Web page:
If this week has taught us anything, it’s that the Premier League is actually quite rubbish. Don’t try and explain it, just embrace it and bask in the entertaining ineptitude.
This week has seen a continued hand-wringing about the state of the Premier League, following Chelsea’s defeat in Portugal and Arsenal’s inexplicable yet entirely predictable spineless collapse against Olympiacos. It’s been a mixture of talk about coefficients – something that about three people understand but that won’t stop the other 63,999,997 people in the country banging on about – and a series of overwrought questions.
What does this say about the state of the game in this country? How is it that English clubs have spent so much money but can’t win a game against a collection of foreigners? Does this mean the Premier League is no longer the bestest ever in the world and the galaxy and the universe?
This is not going to be a discussion of the Premier League’s place in the hierarchy of leagues, largely because those that do have that conversation are essentially arguing over a Sky Sports advertising slogan. You might as well yabber for hours about whether for mash you really do have to get Smash, or whether Mr Muscle genuinely does love the jobs you hate, or if some people can actually just take or leave Marmite.
But rather, it’s an observation, and that observation is simply this; nobody in our Premier League, domestically or at home, the richest most cash-bloated division in the world, is really any good.
Last season Chelsea, the champions of England and the undisputed best team in the land, never managed to put together a winning run of more than four games. Five teams did achieve this (admittedly slightly arbitrary) feat, one of them being Liverpool, who celebrated winning five on the bounce in February and March by promptly collapsing and losing five of their last nine games. The others were usual suspects in the shape of Arsenal, Manchesters City and United and, erm, Newcastle. We probably don’t need to discuss their relative flaws at too much length.
This isn’t intended as some sort of definitive, Brentfordian use of numbers to absolutely prove the point, but it does illustrate that there is inconsistency rife in the top flight. Or, to put it another way, nobody is really any good.
Even Chelsea were found out when they played someone half-decent in Europe, and this season basically the same set of players have filed themselves in the ‘not much cop, really’ basket. Arsenal have won a few games but lost some. City were rampant for five games then fell over for two. Liverpool are Liverpool. United are basically top of the table by being halfway competent. Whenever someone wins a game, there’s the sense that a defeat – and probably quite a funny, slapstick one – is just around the corner. Nobody is really any good.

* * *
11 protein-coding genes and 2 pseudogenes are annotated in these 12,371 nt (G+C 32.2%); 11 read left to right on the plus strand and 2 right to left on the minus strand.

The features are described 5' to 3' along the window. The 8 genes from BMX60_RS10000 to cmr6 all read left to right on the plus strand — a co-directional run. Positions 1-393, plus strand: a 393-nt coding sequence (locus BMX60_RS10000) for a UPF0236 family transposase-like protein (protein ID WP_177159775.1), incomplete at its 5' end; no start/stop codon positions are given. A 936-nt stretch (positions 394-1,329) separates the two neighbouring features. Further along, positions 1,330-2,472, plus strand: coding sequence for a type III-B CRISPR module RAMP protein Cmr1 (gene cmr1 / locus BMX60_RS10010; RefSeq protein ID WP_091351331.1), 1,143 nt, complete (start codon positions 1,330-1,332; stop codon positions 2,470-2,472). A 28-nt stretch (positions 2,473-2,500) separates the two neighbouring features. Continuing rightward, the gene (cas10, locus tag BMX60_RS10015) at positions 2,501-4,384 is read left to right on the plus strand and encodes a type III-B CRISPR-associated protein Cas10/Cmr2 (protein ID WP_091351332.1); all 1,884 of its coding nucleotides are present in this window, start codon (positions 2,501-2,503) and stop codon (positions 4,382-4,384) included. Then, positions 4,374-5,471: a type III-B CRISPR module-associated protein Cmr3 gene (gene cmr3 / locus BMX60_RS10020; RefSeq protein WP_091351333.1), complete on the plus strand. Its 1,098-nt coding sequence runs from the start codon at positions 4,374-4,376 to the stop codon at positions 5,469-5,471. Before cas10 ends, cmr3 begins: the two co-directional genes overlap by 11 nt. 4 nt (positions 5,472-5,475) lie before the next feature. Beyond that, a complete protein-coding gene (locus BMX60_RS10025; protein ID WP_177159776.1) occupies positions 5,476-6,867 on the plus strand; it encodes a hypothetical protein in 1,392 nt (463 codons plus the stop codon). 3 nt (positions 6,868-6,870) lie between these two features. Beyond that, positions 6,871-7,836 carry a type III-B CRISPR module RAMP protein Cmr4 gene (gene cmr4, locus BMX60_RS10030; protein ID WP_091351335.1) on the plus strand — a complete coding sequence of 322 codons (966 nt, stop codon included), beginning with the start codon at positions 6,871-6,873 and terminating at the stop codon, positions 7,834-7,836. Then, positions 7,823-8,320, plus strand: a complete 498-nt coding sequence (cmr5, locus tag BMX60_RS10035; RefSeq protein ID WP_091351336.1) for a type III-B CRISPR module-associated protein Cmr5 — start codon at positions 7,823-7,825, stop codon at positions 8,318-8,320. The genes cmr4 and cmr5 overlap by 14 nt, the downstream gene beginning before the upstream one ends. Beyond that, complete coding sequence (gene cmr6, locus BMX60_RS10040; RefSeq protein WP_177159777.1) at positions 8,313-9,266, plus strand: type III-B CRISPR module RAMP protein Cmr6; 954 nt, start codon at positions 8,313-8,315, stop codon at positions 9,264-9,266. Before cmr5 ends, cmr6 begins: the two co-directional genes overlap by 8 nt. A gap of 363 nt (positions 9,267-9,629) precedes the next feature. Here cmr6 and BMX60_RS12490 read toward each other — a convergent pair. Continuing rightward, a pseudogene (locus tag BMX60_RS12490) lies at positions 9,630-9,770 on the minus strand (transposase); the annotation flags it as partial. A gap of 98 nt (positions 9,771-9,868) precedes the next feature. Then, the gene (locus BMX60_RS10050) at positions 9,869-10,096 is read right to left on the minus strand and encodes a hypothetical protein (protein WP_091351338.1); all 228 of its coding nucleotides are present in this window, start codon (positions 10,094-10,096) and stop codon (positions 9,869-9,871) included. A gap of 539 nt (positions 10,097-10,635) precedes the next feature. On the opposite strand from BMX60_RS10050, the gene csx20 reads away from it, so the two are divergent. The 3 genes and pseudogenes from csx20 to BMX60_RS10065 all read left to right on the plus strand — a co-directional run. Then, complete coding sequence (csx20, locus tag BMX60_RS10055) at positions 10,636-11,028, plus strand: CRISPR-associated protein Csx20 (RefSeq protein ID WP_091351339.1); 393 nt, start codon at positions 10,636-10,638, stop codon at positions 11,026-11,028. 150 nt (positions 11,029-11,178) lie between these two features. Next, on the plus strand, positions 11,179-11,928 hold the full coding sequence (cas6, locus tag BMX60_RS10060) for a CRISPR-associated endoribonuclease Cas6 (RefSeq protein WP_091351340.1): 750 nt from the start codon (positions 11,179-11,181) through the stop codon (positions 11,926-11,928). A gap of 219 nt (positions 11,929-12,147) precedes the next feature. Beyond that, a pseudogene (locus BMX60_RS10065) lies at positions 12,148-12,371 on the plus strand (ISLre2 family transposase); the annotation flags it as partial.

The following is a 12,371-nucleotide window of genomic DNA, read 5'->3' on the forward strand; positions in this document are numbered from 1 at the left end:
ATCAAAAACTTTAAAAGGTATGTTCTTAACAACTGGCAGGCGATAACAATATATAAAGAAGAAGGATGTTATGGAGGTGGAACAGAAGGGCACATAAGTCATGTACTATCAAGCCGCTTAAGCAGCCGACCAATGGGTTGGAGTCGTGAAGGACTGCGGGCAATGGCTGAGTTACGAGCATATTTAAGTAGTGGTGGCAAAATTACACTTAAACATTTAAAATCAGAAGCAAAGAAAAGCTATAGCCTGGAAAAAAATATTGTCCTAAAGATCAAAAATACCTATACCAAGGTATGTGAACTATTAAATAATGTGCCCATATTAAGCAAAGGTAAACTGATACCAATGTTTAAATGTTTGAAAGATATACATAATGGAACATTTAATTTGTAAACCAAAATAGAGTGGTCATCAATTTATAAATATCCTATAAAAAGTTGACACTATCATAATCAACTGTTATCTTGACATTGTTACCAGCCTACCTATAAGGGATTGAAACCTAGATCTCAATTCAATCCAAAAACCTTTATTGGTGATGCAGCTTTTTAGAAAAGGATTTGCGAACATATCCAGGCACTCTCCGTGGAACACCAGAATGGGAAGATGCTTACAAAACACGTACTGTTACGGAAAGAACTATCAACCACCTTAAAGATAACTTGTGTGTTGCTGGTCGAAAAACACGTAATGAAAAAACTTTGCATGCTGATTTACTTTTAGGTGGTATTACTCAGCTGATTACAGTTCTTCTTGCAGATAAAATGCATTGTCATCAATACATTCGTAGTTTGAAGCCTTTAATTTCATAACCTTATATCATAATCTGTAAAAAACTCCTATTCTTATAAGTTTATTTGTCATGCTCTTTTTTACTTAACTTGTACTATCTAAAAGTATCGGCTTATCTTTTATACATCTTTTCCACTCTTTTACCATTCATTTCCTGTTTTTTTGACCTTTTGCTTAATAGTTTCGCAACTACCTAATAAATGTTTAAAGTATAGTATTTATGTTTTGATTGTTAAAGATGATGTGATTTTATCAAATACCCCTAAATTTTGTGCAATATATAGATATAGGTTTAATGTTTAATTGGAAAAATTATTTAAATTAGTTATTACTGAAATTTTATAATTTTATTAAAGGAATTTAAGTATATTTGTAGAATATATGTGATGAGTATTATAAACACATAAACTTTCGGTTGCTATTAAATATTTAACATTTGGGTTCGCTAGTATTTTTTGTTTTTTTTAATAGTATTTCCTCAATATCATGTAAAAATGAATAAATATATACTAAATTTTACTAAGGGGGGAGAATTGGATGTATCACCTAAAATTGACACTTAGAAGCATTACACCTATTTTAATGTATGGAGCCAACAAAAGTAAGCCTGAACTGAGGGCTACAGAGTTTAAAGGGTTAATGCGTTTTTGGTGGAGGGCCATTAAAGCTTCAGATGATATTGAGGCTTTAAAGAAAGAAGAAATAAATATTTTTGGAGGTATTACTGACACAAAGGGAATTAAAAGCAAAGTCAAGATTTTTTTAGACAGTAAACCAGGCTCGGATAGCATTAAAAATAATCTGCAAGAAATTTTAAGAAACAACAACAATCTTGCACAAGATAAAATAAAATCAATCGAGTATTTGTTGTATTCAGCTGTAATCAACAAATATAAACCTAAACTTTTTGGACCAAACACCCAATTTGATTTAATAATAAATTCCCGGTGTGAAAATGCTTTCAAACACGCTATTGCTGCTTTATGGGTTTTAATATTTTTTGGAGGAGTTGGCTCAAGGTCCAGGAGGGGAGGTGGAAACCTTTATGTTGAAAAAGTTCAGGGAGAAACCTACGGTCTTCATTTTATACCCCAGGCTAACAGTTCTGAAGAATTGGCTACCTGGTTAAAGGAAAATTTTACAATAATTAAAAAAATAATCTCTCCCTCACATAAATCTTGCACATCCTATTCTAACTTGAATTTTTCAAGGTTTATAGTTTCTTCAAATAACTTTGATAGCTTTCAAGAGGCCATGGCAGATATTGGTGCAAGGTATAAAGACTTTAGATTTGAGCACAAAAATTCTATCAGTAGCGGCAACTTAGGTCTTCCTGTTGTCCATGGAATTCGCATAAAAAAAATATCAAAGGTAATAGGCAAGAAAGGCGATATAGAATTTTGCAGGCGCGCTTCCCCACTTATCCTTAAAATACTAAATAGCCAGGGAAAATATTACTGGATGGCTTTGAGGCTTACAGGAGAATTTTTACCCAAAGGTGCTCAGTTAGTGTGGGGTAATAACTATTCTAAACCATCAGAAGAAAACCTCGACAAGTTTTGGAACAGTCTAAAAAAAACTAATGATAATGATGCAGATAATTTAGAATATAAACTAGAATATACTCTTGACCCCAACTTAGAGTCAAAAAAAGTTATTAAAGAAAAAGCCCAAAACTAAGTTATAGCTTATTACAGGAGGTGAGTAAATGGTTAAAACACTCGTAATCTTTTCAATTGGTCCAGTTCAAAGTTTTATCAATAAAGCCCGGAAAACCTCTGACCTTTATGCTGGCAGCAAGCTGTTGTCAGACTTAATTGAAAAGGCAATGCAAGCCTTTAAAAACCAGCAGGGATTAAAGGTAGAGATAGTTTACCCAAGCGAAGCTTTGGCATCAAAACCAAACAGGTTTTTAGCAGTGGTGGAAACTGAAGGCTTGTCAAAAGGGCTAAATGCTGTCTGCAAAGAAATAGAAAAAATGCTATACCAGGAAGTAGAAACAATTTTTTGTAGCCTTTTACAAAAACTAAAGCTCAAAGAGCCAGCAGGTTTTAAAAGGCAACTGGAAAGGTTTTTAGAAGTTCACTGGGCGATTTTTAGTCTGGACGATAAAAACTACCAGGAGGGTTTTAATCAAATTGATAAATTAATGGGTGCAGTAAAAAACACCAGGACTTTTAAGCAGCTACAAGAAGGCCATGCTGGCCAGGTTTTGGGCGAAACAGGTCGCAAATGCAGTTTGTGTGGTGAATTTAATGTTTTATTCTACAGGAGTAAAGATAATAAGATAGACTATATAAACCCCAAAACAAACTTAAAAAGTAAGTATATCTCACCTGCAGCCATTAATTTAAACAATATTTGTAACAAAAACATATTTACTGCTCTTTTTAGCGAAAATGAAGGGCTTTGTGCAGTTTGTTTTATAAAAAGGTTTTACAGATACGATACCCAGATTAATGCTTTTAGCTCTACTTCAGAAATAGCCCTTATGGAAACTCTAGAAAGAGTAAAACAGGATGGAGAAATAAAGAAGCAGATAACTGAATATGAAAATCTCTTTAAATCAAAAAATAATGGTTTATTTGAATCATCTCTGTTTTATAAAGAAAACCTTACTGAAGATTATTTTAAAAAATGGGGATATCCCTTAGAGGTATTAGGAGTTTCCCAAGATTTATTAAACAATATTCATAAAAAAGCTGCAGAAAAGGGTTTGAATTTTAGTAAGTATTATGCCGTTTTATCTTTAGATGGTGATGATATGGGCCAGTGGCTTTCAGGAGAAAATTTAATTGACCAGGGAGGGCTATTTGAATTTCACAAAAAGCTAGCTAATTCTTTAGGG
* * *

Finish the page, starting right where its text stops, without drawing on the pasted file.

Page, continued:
And you know, that’s fine. It’s better than fine, in fact. It’s quite comforting that a league with this much money in it isn’t really any good. Comforting to think that this collection of sentient cash registers in colourful and increasingly flimsy footwear can display such basic ineptitude. The simple concept of the more expensive something is then the better it will be is dashed when it comes to football, particularly clubs in the Premier League. And who can’t get behind that?
It’s also comforting to think that money doesn’t always equal success, one in the eye for the entitled idea held by some of our wealthiest citizens that if they have made some cash in their life they can do pretty much anything, the sort of thinking that leads Donald Trump to believe he will be president. Although, given the curious nature of American politics, he might actually be right on that one.
The Premier League is interesting in that it provides arguments for and against free market capitalism. On the one hand, it’s incredibly popular, loads of people watch it and more importantly (for this argument) loads of people pay for it. But on the other, on pitch results have shown us that the market is not always right, and that the biggest selling product does not always reflect its quality. Similarly, you’re never more than about 100 yards from a McDonalds, but there’s only one branch of the sandwich shop near the F365 office that does the most wonderful bacon and black pudding sandwiches.
Who wants to be happy about the richest being the most successful, anyway? Comedian Doug Stanhope once said that supporting the New York Yankees, baseball’s financial behemoth with more money than God and a history of spending it all, was a little like “cheering for the house in a casino…and being an asshole about it.”
The good guys are never the ones with all the money and the fancy gear. They’re the ones who train in a log cabin and run up a snowy hill rather than in a purpose-built gym with state of the art treadmills and so forth. The Premier League is a gaudy, shining beacon of unpleasantness that turns all introspective when it doesn’t get its way, but is brash and cocky when it does. And who wants to be mates with that guy?
If nothing else, when teams are good and ruthless and efficient, they’re predictable. Or, if you prefer, boring. But when they’re no good, they’re chaotic and unpredictable – things like Chelsea losing to Crystal Palace and Manchester City having their bottoms smacked by West Ham and Arsenal rolling over in Zagreb – and thus entertaining. This is all desirable, no?
Nobody in the Premier League is really any good. Instead of worrying about it, let’s embrace it.